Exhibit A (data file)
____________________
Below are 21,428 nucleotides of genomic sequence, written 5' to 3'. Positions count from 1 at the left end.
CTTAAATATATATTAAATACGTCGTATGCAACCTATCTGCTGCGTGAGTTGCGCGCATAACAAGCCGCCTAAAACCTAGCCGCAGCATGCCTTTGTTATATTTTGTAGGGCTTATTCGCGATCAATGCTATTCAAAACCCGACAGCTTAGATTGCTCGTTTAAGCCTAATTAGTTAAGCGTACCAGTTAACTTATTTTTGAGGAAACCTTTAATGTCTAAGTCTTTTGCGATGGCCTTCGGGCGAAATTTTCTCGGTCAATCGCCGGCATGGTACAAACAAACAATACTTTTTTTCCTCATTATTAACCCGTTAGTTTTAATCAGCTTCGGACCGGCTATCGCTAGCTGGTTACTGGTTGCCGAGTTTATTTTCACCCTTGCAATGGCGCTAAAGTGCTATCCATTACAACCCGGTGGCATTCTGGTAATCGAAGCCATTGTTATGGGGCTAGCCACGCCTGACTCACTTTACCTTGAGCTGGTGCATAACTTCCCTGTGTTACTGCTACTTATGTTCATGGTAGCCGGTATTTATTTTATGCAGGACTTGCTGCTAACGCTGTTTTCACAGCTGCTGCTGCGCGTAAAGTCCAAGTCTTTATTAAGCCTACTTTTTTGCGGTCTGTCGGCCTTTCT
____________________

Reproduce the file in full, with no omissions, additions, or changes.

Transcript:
Below are 21,428 nucleotides of genomic sequence, written 5' to 3'. Positions count from 1 at the left end.
CTTAAATATATATTAAATACGTCGTATGCAACCTATCTGCTGCGTGAGTTGCGCGCATAACAAGCCGCCTAAAACCTAGCCGCAGCATGCCTTTGTTATATTTTGTAGGGCTTATTCGCGATCAATGCTATTCAAAACCCGACAGCTTAGATTGCTCGTTTAAGCCTAATTAGTTAAGCGTACCAGTTAACTTATTTTTGAGGAAACCTTTAATGTCTAAGTCTTTTGCGATGGCCTTCGGGCGAAATTTTCTCGGTCAATCGCCGGCATGGTACAAACAAACAATACTTTTTTTCCTCATTATTAACCCGTTAGTTTTAATCAGCTTCGGACCGGCTATCGCTAGCTGGTTACTGGTTGCCGAGTTTATTTTCACCCTTGCAATGGCGCTAAAGTGCTATCCATTACAACCCGGTGGCATTCTGGTAATCGAAGCCATTGTTATGGGGCTAGCCACGCCTGACTCACTTTACCTTGAGCTGGTGCATAACTTCCCTGTGTTACTGCTACTTATGTTCATGGTAGCCGGTATTTATTTTATGCAGGACTTGCTGCTAACGCTGTTTTCACAGCTGCTGCTGCGCGTAAAGTCCAAGTCTTTATTAAGCCTACTTTTTTGCGGTCTGTCGGCCTTTCT